The new chart. I find it very hard to make a chart for a ripple but I think this is better than the chart for the original ripple.

When I devised my original Granny Ripple pattern, I chose between three samples that I made.

At the time I chose the middle one.

This was my favourite at the time for two main reasons I think.

- I knew that a Granny ripple could never be as symmetrical as this simple ripple but I was looking for something that was as symmetrical as possible and chose to seek this on the increasing and decreasing row.
- The very slight assymetry of the result made the ripple seem further away from the Granny zig-zag that I didn’t want.

#### However

Months of looking at my spectrum blanket and musing on fact that the peaks were sharper than the troughs led me eventually to realise that removing the extra three treble group between the decreases could actually lead to a symmetry of the two row pair. (This is the top sample.) *Made into a blanket it is rippley enough I now feel!*

I wanted to try this out and, having really enjoyed putting together the colours for the sea-and-sand blanket I made for my daughter, decided to try a not too large lap/shoulder blanket using the same colours which I could drape on my bedroom chair where the colours would really go.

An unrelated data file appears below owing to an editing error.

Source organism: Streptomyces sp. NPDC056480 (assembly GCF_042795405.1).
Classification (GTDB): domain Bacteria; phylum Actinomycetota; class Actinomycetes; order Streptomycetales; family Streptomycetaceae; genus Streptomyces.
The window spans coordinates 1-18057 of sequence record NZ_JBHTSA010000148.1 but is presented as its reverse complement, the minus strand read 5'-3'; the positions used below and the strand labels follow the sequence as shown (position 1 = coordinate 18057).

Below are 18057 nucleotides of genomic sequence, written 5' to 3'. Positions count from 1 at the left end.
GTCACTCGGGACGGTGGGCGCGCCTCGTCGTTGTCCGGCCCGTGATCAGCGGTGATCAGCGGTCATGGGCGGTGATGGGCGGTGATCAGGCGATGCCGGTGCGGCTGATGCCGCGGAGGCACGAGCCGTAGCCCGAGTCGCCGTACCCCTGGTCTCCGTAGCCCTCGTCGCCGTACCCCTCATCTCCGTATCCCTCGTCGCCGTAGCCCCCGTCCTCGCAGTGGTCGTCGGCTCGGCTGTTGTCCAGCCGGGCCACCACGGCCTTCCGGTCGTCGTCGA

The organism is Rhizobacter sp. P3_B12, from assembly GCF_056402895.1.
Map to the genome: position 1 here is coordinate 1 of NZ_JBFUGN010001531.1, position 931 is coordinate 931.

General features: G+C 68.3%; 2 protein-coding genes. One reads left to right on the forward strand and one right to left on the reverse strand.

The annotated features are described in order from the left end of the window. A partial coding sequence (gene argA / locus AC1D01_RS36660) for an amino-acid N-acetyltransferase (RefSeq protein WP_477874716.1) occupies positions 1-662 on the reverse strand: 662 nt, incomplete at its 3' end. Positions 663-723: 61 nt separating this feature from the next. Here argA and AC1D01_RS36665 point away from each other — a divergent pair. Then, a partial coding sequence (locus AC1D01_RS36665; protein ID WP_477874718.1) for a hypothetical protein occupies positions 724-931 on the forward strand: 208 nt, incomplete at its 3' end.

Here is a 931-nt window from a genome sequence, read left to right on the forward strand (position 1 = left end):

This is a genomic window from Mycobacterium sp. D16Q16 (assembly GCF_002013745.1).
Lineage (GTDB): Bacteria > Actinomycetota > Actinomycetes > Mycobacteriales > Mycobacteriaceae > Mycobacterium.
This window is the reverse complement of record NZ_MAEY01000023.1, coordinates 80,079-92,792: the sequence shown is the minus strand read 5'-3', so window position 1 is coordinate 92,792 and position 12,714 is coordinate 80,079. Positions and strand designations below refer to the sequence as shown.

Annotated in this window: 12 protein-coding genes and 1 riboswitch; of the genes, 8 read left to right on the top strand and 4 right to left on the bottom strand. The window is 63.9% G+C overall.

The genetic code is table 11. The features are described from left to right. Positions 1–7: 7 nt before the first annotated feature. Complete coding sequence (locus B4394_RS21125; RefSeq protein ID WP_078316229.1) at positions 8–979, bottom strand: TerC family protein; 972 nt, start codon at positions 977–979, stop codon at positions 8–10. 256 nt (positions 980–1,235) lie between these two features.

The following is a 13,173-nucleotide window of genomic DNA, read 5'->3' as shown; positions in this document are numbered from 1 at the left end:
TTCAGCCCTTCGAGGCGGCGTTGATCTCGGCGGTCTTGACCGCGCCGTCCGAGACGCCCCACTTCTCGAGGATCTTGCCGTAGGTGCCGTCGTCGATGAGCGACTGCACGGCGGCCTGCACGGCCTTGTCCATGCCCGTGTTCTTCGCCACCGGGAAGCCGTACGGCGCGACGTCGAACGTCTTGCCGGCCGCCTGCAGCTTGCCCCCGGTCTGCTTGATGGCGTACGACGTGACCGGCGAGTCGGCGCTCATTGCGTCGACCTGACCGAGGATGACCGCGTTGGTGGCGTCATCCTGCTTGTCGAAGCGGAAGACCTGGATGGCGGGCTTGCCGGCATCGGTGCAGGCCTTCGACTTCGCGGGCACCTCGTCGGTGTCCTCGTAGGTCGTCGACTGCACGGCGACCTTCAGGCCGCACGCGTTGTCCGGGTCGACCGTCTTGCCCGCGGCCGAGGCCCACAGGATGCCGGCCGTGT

*There is nothing I enjoy so much as having a blanket on the go, especially my granny ripple that is so easy to do!*

I calculated that this blanket would only need about half a ball of each colour and so I collected together any balls where I had at least 50g left and supplemented this by buying these from a shop and these on-line where the shop didn’t have the necesary colours. I also indulged myself, as you can see, by buying the three sizes of hook I use most often with DK yarn of the Clover Armour hooks that I have come to really love. (Well it did mean I didn’t have to pay postage!)

Here are all the colours ready to start the blanket.